Jamaicans made up of half the total numbers of immigrants that came to the UK, during 1950's and early 1960's. With them they brought their Jamaican music culture which was always going to have a massive effect on how black dance music culture will shaped itself in UK. Without reggae culture, there would be no So Solid Crew, Misteeq or Ms Dynamite. Massive Attack would not have packed the same baseline punch. Punk bands would not sound the way they do. Without Reggae and its culture, it's unlikely that the UK dance music scene would have developed in the way that it has.

Reggae has had a great influence on all popular music. The majority of the hip-hop community for example would agree that reggae has had some influence on what they have accomplished, especially in the last ten years. The roots of that were in Jamaica with the original DJs, who were rapping and toasting before the American rappers. The art of ‘MC’ing’ for example owes its roots to the ‘Sound System’. My dissertation however will leave the UK scene but will focus on the arrival of reggae music in my homeland the Seychelles and how it has developed to incorporate and fit itself comfortably into our traditional popular culture the ‘Sega’ and changed it to form what is now call the ‘Seggae’.

At the end of my investigation I should be able to understand how reggae reached our shores, how it has managed to infiltrate itself into the Seychelles mainstream and its role and importance in our popular culture.

Does the arrival of Reggae has something to do with cultural and colonial imperialism or globalisation? Is Seggae a product of ‘Creolisation’? Is it a cultural hybridity? “New Traditions” music is a combination of “new” and “traditional” musical elements combined, is this the case for Seggae? Any art that crosses cultural boundaries risks being watered down in order to reach a mass audience, is this the case for Seggae?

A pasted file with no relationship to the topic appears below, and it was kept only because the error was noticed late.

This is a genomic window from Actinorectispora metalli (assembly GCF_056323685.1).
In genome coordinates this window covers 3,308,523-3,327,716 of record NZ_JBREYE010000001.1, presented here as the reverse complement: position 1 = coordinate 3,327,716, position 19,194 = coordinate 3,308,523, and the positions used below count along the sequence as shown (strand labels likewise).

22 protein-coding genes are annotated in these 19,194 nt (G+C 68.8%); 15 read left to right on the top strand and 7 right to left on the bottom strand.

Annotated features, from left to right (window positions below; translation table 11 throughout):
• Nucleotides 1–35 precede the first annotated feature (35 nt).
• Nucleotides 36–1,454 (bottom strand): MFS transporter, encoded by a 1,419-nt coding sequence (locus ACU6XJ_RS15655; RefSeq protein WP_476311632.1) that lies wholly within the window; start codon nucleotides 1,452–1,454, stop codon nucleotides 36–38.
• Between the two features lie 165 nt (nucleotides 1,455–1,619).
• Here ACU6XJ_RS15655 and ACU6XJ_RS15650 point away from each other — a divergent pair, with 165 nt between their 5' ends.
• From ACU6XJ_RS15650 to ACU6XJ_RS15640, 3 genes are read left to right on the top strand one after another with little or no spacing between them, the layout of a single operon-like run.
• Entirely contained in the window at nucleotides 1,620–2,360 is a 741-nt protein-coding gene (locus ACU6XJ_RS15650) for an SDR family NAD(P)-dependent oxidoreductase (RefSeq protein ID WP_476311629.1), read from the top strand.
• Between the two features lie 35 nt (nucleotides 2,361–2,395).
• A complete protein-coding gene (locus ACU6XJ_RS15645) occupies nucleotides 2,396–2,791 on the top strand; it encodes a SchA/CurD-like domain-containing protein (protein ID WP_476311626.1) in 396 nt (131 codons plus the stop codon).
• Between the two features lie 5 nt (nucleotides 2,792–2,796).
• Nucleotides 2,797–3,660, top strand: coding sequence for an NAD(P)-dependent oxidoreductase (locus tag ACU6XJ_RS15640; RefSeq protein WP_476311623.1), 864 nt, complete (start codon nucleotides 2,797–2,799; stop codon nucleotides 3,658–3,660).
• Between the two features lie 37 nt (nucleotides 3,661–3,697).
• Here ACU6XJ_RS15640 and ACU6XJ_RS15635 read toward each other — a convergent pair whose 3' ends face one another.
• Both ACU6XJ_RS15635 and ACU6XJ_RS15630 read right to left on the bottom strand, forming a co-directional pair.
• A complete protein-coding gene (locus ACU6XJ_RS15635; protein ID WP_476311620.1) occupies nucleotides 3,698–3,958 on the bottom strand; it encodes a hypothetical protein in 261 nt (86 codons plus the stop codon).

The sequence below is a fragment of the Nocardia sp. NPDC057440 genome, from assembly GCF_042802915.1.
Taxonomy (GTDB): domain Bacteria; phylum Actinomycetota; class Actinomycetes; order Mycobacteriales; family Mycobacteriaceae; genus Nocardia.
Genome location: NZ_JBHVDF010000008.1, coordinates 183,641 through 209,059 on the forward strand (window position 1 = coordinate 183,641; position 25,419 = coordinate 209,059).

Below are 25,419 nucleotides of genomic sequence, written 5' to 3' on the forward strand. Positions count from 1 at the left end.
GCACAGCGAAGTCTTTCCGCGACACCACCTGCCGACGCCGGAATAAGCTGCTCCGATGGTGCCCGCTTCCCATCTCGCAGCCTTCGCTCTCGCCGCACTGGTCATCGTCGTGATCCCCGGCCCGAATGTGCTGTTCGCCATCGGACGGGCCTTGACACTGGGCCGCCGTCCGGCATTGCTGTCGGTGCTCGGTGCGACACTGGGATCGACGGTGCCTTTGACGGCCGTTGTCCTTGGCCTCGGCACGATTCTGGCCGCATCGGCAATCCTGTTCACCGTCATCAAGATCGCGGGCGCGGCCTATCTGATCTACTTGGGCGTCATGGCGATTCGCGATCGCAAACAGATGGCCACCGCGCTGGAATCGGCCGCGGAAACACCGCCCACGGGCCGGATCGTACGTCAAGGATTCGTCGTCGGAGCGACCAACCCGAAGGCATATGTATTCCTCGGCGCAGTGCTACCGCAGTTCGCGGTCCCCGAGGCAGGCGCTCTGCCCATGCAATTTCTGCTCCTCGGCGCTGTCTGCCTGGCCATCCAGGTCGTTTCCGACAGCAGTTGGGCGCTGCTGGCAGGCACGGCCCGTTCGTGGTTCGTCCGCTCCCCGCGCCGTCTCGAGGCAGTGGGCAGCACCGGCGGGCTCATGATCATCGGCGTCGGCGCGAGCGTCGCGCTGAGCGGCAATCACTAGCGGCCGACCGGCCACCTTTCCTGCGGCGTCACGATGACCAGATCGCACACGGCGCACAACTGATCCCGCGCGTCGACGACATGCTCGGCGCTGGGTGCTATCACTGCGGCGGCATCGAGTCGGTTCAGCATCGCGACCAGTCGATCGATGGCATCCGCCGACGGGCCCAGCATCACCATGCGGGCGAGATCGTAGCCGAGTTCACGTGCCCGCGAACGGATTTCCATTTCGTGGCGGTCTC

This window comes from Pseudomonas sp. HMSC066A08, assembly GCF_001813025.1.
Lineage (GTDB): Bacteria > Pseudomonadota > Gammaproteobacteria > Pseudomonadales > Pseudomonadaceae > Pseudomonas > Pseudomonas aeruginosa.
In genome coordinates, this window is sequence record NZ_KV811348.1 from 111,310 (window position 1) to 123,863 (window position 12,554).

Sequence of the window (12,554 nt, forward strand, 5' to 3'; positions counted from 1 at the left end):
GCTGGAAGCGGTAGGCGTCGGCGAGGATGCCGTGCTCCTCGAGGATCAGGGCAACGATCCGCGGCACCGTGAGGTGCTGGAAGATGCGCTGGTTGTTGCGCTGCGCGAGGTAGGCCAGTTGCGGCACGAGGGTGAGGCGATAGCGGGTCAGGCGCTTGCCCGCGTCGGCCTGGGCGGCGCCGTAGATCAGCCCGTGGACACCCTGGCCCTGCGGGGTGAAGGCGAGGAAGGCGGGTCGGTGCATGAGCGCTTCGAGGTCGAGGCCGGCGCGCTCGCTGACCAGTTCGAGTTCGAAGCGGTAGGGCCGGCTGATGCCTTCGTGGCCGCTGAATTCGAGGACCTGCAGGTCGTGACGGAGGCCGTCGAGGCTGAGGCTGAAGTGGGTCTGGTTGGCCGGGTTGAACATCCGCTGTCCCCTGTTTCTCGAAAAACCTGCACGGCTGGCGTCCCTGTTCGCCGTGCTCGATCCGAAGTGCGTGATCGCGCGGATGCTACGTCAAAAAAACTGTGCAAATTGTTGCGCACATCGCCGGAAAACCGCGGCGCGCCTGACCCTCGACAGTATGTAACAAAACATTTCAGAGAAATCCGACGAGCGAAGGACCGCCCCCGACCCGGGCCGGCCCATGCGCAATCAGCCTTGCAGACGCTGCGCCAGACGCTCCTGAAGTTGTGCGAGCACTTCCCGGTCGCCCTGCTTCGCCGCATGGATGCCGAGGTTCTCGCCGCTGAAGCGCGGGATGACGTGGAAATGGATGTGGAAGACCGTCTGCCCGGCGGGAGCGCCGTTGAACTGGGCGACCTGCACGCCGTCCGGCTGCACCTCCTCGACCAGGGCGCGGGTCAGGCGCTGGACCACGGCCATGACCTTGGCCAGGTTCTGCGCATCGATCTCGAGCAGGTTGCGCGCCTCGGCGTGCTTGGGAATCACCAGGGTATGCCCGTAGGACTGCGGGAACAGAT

Music Links

RIC'S VINTAGE GUITARS AUSTRALIA - Into your guitars? Well musician Richard Zand-Vliet has been playing keyboards and guitar since he was 8 years old (also can be heard on Sonny's 2nd album a few years later!!!!) and is willing to not only share his experience, but has an interesting collection which highlights the mystique of older instruments for sale. The collection includes Gibson, Fender, Martin, Guild, Gretsch, Dobro, National, Regal, Kay, Epiphone, Rickenbacker, Rics, Ricks, Rickenbacher, Patrick Eggle, Mosrite, Valco, Ovation, Benedetto, Donmo, Jaslight, D'Angelico, D'Aquisto, Stromberg, Vox, Hofner, Ibanez, Tony Zemaitis, Salvador, L-OO, ES-335, ES-355, Stratocaster, Nocaster, Broadcaster, Telecaster, Emberg, Les Paul, Burns, Heritage, Hank Marvin, Harmony, Hagstrom, Framus, Eko, Maton, Alver, Ibis, Resonator Guitars, Archtop and Jazz, Scott Wise hand made guitars, Jackson's and probably loads more we have not mentioned! Richard buys, sells, trades and values guitars so first visit his site at

RTRFM - Best Radio station in Perth - listen online at

Sonny is the featured Artist at

Golty Farabeau is a good friend of Sonny's and a fantastic musician - check his MYSPACE page at

Base Camp Kutz have worked with Sonny and are making a name for themselves as musicians and producers - visit them at